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All this is entertainingly, and sometimes beautifully, told. Frank, as his aunt once told him, can write. But it is also too much : his account is so partial the reader comes to suspect, if not its essential truth, then at least its purpose.

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He attributes her modus operandi to fear, but his diagnosis is sympathy-free: this terror is born, by his telling, only of snobbery and narcissism. There is, in particular, something obscene about his descriptions of his aunt and uncle in old age. What right has he to tell Hank how she should treat her husband of more than 60 years as he lies dying, let alone to criticise the way she grieves? As I read, I assumed that Harriet Frank was long dead.


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It may be that her health is poor, that she is no longer able to read or to hear gossip. All the same, there is, to me, unwarranted cruelty here. What, in the end, did she really do to her nephew? She was difficult and spiteful, but he never lived with her — and in any case, he escaped her clutches long ago.

If The Mighty Franks is intended as punishment, I think it vastly outweighs the crime. Topics Autobiography and memoir The Observer.

24-Hour Binge Reads (Thriller, Memoir, YA Fantasy) - October Reading Vlog

Film books reviews. Reuse this content. She is a good writer who wears her heart on her sleeve as she did in her previous book, the curious Slanted and Enchanted , a study of indie culture. Read her artfully told, anguishing, fascinating first-hand account of her longing for God, for faith, for church; who knows, you may share the book with punk rock grrrls you know. Or maybe you will be moved to pray for her in pity.

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What a story, and what a writer. Josh tells his life story with lively prose that explores the paradoxes of human splendor and wretchedness while dangling hints of redemption. Very interesting, surreal at times. He knows birds and there is delight a-plenty here for any birder or any beach lover.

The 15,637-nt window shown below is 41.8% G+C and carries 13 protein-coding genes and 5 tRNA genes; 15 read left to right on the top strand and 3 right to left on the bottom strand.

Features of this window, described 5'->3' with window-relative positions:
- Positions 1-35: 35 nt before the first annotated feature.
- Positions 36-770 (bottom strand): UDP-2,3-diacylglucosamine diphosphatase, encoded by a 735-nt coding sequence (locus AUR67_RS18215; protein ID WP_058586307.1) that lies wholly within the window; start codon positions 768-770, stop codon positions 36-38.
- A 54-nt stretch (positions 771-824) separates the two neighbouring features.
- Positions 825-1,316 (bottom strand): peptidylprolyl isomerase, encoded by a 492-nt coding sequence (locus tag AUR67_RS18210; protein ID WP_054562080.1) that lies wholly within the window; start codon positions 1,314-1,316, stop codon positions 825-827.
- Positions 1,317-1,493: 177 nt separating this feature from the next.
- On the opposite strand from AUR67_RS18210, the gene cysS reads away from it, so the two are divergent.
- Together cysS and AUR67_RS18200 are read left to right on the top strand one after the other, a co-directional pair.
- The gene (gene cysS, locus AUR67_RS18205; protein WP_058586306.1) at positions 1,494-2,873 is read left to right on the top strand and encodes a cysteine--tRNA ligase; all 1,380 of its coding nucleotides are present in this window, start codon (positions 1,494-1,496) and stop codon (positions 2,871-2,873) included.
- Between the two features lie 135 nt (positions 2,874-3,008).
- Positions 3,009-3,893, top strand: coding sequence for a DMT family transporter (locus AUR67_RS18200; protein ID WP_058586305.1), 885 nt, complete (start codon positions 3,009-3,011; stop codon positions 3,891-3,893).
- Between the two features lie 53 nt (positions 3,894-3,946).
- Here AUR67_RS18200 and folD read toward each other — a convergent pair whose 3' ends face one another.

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But his agenda is serious as he heads to four quarters of the world over four seasons, to document the impacts of climate change. What a pleasure it is to find such an enlightening, provocative companion for walking and talking. We can ask no more from those who warn about the dark days ahead than that they awaken us to the miracle of everyday life. I have rarely been so absorbed in story, and what a story it is: she was raised in a loving rural community of lumberjacks, timber workers in the very rural parts of the forests of Idaho.

As a gypsy-like existence took her parents and relatives deeper into the woods for work, they grow increasingly aware of the beauty of this land and their small homesteads are nearly self-reliant.

Memoirs from the Underside

Soon, they enter a serious sort of blue-collar, mysterious, Pentecostalism. Things are both good and, eventually, in ways I cannot easily recount, troubling. The work gives out and they move to town. Man, does she rebel. It gets pretty ugly and she recalls it with remarkable memory and remarkable insight. How do some people do this, recall things so eloquently? She has a vivid gift and she is very talented, and she is fearless. Words fail me to do justice to this remarkable story in a brief annotation, but you should know it was a fully engrossing read, artfully told, reflective and profoundly moving; it is surely one of the best memoirs I have ever read.